Team Coaching is fundamentally an individual and collective process of learning and change, and as such, team coaches should have a clearly articulated “theory of change” that underlies their Team Coaching approach.
Throughout the years with my Team Coaching clients, I have witnessed team members struggling at the beginning with systems thinking skills when asked to draw a picture in their mind of their working systems. I know the feeling, as most of us baby boomers/Gen Xers in the Western world have been (conventionally) educated and conditioned into thinking linearly, step-by-step in a continuous piecemeal approach and bringing with it a scientific one-truth avenue. The temptation is to look for facts rather than allowing patterns to emerge.
Being a Frenchman, Descartes initiated a bit of this, and I should know a thing or two about the Cartesian dualism mentality because the French educational system is still overwhelmingly based on this mental construct. Nevertheless, this “mental map” has its benefits such as PMO, striving to standardize and introduce economies of repetition in the execution of projects with its deadlines, implementing and executing task-orientated work.
However, in order to navigate the complexity of this VUCA world and its “wicked problems,” it is difficult to adapt to the rigidity, certainty and predetermined linear outcomes, as uncertainty is the new norm. My twelve years in the trenches designing and delivering team coaching programs have led me to conclude that the AQAL Integral Framework developed by Ken Wilber and the Integral Institute is, by far, the most precise map currently available for my “articulated” theory of change within a team coaching context.
AQAL itself stands for “All Quadrants, all Levels,” which is short for “All Quadrants, all Levels, all Lines, all States and all Types,” which are the five dimensions or elements that Wilber uses to define reality. The AQAL map ensures that you are utilizing the full range of resources for any situation, with the greater likelihood of success because ALL experiences have both interior and exterior components in singular and collective forms.
It’s a 5D multidimensional integral way of looking at reality, and as coaching practitioners, we can use this at different levels. For the simplicity of this article, we will map a change journey from a quadrant perspective using team coaching and the collective as a unit in the center of the diagram:
Exercise evaluating impacts in team coaching using the AQAL model:
Think of a recent team coaching client and imagine yourself walking into the first (UL) Individual-Interior quadrant of your client and circling right (UR) Individual – Exterior and back to bottom (LL) Collective – Interior and finally (LR) Collective Exterior, mapping this as a unit for the collective:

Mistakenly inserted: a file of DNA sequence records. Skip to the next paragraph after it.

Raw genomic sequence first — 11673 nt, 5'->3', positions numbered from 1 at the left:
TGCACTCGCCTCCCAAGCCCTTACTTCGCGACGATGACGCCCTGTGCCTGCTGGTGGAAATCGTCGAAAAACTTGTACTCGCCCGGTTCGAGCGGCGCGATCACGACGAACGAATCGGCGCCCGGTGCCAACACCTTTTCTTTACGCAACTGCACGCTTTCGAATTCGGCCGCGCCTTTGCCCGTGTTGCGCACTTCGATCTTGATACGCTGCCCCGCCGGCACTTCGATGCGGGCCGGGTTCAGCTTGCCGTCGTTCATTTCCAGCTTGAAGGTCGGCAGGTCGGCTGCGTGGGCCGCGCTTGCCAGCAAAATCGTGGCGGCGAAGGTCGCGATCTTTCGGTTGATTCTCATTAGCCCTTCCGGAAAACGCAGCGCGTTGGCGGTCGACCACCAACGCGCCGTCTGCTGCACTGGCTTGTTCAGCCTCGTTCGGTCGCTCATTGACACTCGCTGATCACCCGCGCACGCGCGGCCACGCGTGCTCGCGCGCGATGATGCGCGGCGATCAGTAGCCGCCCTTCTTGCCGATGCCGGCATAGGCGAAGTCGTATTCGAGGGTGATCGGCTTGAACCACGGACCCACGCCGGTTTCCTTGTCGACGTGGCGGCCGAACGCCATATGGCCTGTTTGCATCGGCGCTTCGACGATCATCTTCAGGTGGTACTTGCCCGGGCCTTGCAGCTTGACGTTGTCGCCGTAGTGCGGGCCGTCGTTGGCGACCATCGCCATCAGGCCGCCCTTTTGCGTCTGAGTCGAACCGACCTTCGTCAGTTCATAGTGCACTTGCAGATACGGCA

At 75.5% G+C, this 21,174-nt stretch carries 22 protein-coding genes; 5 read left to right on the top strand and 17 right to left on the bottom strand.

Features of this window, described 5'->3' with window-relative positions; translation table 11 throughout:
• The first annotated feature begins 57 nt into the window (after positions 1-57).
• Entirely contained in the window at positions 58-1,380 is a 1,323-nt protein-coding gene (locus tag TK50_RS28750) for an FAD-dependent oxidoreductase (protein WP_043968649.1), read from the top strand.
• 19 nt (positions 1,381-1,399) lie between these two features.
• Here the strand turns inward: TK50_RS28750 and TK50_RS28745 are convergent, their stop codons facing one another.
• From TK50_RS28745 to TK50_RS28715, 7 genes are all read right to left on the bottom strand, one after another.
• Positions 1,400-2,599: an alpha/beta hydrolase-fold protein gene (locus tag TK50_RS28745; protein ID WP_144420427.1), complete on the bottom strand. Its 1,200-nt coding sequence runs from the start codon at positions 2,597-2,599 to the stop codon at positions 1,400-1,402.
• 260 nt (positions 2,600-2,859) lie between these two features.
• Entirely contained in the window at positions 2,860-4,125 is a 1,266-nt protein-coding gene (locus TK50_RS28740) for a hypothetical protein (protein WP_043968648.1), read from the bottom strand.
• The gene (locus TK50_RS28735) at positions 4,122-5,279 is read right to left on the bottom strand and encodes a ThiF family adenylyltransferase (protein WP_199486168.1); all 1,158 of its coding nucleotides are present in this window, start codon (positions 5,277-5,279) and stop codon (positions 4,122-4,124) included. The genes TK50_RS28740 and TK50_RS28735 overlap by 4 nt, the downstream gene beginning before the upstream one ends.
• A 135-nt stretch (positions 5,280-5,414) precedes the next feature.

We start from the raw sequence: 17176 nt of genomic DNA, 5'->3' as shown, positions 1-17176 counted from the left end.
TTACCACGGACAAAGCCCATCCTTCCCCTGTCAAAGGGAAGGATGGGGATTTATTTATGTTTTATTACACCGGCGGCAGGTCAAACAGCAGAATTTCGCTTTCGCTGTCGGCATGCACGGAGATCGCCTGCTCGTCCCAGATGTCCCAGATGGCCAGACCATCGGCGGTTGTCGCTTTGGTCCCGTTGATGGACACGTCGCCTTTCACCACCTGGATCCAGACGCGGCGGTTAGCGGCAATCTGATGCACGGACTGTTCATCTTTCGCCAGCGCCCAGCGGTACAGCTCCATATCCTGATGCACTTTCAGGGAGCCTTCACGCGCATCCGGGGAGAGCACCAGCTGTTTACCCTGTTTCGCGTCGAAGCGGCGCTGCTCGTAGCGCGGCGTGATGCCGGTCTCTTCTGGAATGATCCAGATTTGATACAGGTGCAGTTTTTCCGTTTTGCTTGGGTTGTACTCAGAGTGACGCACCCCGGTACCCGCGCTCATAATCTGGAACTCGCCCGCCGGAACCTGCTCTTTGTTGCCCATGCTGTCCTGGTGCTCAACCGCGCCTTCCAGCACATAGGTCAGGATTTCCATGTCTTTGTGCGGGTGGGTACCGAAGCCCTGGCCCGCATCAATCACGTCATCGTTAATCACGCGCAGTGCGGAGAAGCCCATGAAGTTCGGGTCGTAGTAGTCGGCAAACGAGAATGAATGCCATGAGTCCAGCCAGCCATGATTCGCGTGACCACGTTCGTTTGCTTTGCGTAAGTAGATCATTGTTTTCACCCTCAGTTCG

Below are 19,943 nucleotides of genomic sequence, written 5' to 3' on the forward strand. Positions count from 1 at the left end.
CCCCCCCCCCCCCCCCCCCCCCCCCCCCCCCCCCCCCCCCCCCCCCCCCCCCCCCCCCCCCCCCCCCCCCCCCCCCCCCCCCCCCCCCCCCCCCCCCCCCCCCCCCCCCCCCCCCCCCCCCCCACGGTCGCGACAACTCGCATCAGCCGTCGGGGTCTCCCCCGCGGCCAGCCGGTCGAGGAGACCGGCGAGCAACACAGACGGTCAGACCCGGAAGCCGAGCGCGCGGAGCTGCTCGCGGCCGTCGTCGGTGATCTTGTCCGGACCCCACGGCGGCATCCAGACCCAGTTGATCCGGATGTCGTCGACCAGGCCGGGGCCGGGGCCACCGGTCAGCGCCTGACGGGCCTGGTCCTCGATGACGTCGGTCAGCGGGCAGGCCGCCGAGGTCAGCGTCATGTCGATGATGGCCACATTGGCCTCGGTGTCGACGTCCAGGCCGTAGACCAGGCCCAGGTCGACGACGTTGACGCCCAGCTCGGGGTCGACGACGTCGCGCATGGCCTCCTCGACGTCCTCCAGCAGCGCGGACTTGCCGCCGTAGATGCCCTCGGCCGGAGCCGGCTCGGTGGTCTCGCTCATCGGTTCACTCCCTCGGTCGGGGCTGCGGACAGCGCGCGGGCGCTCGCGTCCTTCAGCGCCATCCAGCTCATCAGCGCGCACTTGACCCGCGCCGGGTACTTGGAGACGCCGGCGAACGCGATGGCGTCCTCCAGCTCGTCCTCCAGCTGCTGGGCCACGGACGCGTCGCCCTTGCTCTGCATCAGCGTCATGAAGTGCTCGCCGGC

As you enter each quadrant see, feel, sense yourself addressing the coaching alliance from each perspective:
What are the individual patterns of competing commitments of the collective (UL)? What do you sense as their common individual beliefs/perceptions and as a collective unit? What would improve the collective emotional DNA of the team?
What leadership competencies (i.e., managing conflict) have you established in the team coaching agreement (UR)? What are the key strategic activities that the team needs to allocate to individual team members?
What is the purpose and desired values/operating principles of this team (LL)? What is the informal power structure and politics within the team? What rhythm does the team have?
What are the interdependent measurable KPIs objectives as a collective (LR)? What are the key strategic goals that the team needs to own as a whole?
What is your preferred team coaching quadrant? Do you always start with the (UL) – Individual Interior world of the team leader? Do you spend most of your time on the (UR) focusing on the “what” of team performance? Or, do you prefer to coach on the “how” of team process (LL)? Or, work on the team structure and design (LR)?
As learning capability is critical to teaming and a big part of the role of team coaching is to accelerate learning, I find this change journey mapping a useful exercise in setting anchor points, co-creating the relationship and establishing the coaching agreement with my team clients.
You cannot understand the experience of your client and fully facilitate learning and results through the lens of any other quadrant, and each unhealthy quadrant will have an impact on the other three as per the example below:
In conclusion, one of the key set of capabilities of a team coach is to diagnose the collective team culture and dynamics and systemic patterns while feeding back in ways that create new insights and mindset shift in the team.
The AQAL map is just one tool that helps you enhance your systemic capabilities and can be used to diagnose, contract (setting the foundation) and facilitate learning and results with your client team.